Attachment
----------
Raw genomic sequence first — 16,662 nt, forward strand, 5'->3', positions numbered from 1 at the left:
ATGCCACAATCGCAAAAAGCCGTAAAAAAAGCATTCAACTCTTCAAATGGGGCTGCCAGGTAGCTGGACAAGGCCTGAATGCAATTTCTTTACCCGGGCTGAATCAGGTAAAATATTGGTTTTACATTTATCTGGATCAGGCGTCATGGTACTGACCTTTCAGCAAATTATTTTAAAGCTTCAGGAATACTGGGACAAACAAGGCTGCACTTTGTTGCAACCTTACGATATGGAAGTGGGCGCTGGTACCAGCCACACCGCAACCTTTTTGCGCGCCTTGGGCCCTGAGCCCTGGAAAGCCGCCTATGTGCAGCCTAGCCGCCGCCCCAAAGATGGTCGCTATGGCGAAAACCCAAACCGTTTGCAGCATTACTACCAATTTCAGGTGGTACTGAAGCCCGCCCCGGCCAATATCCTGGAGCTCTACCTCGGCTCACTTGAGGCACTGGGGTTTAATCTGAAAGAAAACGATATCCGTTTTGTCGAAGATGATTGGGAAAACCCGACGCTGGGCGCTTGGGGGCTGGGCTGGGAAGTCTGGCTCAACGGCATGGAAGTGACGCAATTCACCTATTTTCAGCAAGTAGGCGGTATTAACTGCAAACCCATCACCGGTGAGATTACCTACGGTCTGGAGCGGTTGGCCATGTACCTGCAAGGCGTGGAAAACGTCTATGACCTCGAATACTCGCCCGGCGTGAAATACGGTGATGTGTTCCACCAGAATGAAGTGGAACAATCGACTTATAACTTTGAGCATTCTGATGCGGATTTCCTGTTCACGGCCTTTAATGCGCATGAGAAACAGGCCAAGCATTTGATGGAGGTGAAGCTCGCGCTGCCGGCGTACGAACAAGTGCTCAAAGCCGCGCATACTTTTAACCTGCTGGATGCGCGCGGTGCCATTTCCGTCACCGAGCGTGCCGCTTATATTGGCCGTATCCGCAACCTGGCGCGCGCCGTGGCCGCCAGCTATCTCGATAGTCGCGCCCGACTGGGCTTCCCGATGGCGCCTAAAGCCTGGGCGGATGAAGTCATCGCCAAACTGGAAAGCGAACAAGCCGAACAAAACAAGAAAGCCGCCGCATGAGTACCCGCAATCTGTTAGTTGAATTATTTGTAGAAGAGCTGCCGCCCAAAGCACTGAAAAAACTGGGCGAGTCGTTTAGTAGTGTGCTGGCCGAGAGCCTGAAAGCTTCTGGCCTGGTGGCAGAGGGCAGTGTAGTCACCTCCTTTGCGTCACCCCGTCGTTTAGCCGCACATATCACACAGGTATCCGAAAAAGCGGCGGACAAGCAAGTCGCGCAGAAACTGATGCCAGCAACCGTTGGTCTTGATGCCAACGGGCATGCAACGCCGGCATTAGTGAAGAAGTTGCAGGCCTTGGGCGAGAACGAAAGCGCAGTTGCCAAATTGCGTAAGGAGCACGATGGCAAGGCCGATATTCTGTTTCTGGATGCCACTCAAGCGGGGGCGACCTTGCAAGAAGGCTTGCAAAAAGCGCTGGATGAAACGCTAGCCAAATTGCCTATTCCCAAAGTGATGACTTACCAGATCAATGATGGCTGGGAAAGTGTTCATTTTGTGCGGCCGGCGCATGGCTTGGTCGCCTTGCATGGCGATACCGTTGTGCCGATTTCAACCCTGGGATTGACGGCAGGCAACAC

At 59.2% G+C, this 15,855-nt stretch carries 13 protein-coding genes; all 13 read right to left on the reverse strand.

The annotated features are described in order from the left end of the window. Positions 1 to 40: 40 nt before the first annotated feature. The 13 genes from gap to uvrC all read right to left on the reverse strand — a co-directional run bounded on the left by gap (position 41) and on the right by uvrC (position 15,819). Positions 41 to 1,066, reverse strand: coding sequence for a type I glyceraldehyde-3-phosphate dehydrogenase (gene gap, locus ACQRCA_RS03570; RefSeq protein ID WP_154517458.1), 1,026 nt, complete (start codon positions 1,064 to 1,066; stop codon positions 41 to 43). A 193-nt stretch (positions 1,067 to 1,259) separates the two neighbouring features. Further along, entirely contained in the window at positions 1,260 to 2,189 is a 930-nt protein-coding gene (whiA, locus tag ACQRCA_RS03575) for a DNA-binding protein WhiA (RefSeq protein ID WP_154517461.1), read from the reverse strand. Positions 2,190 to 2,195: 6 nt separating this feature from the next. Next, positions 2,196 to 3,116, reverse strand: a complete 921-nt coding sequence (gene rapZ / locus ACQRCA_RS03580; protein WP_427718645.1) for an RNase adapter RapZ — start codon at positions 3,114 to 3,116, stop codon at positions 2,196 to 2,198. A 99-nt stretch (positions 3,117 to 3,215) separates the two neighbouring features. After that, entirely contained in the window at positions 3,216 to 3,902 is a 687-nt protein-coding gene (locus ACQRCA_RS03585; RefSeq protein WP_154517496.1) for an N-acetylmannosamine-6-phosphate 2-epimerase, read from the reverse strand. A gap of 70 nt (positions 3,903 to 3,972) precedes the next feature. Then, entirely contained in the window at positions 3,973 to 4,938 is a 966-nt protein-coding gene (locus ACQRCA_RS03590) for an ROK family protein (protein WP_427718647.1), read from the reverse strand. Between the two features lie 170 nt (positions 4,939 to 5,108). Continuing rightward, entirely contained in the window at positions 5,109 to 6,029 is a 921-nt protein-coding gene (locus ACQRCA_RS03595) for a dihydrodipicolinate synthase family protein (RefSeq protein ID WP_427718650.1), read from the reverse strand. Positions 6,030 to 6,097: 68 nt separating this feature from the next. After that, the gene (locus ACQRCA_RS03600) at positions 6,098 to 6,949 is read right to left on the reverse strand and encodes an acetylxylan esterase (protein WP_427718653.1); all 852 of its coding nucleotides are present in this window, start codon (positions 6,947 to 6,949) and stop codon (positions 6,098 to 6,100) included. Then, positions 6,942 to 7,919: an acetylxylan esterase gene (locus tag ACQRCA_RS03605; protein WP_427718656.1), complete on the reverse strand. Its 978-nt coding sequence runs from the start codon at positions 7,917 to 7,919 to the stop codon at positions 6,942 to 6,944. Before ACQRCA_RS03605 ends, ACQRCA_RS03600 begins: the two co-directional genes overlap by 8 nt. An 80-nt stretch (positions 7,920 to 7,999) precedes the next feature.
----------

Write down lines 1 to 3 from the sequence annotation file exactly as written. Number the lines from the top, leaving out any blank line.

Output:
Raw genomic sequence first — 16,662 nt, forward strand, 5'->3', positions numbered from 1 at the left:
ATGCCACAATCGCAAAAAGCCGTAAAAAAAGCATTCAACTCTTCAAATGGGGCTGCCAGGTAGCTGGACAAGGCCTGAATGCAATTTCTTTACCCGGGCTGAATCAGGTAAAATATTGGTTTTACATTTATCTGGATCAGGCGTCATGGTACTGACCTTTCAGCAAATTATTTTAAAGCTTCAGGAATACTGGGACAAACAAGGCTGCACTTTGTTGCAACCTTACGATATGGAAGTGGGCGCTGGTACCAGCCACACCGCAACCTTTTTGCGCGCCTTGGGCCCTGAGCCCTGGAAAGCCGCCTATGTGCAGCCTAGCCGCCGCCCCAAAGATGGTCGCTATGGCGAAAACCCAAACCGTTTGCAGCATTACTACCAATTTCAGGTGGTACTGAAGCCCGCCCCGGCCAATATCCTGGAGCTCTACCTCGGCTCACTTGAGGCACTGGGGTTTAATCTGAAAGAAAACGATATCCGTTTTGTCGAAGATGATTGGGAAAACCCGACGCTGGGCGCTTGGGGGCTGGGCTGGGAAGTCTGGCTCAACGGCATGGAAGTGACGCAATTCACCTATTTTCAGCAAGTAGGCGGTATTAACTGCAAACCCATCACCGGTGAGATTACCTACGGTCTGGAGCGGTTGGCCATGTACCTGCAAGGCGTGGAAAACGTCTATGACCTCGAATACTCGCCCGGCGTGAAATACGGTGATGTGTTCCACCAGAATGAAGTGGAACAATCGACTTATAACTTTGAGCATTCTGATGCGGATTTCCTGTTCACGGCCTTTAATGCGCATGAGAAACAGGCCAAGCATTTGATGGAGGTGAAGCTCGCGCTGCCGGCGTACGAACAAGTGCTCAAAGCCGCGCATACTTTTAACCTGCTGGATGCGCGCGGTGCCATTTCCGTCACCGAGCGTGCCGCTTATATTGGCCGTATCCGCAACCTGGCGCGCGCCGTGGCCGCCAGCTATCTCGATAGTCGCGCCCGACTGGGCTTCCCGATGGCGCCTAAAGCCTGGGCGGATGAAGTCATCGCCAAACTGGAAAGCGAACAAGCCGAACAAAACAAGAAAGCCGCCGCATGAGTACCCGCAATCTGTTAGTTGAATTATTTGTAGAAGAGCTGCCGCCCAAAGCACTGAAAAAACTGGGCGAGTCGTTTAGTAGTGTGCTGGCCGAGAGCCTGAAAGCTTCTGGCCTGGTGGCAGAGGGCAGTGTAGTCACCTCCTTTGCGTCACCCCGTCGTTTAGCCGCACATATCACACAGGTATCCGAAAAAGCGGCGGACAAGCAAGTCGCGCAGAAACTGATGCCAGCAACCGTTGGTCTTGATGCCAACGGGCATGCAACGCCGGCATTAGTGAAGAAGTTGCAGGCCTTGGGCGAGAACGAAAGCGCAGTTGCCAAATTGCGTAAGGAGCACGATGGCAAGGCCGATATTCTGTTTCTGGATGCCACTCAAGCGGGGGCGACCTTGCAAGAAGGCTTGCAAAAAGCGCTGGATGAAACGCTAGCCAAATTGCCTATTCCCAAAGTGATGACTTACCAGATCAATGATGGCTGGGAAAGTGTTCATTTTGTGCGGCCGGCGCATGGCTTGGTCGCCTTGCATGGCGATACCGTTGTGCCGATTTCAACCCTGGGATTGACGGCAGGCAACAC

At 59.2% G+C, this 15,855-nt stretch carries 13 protein-coding genes; all 13 read right to left on the reverse strand.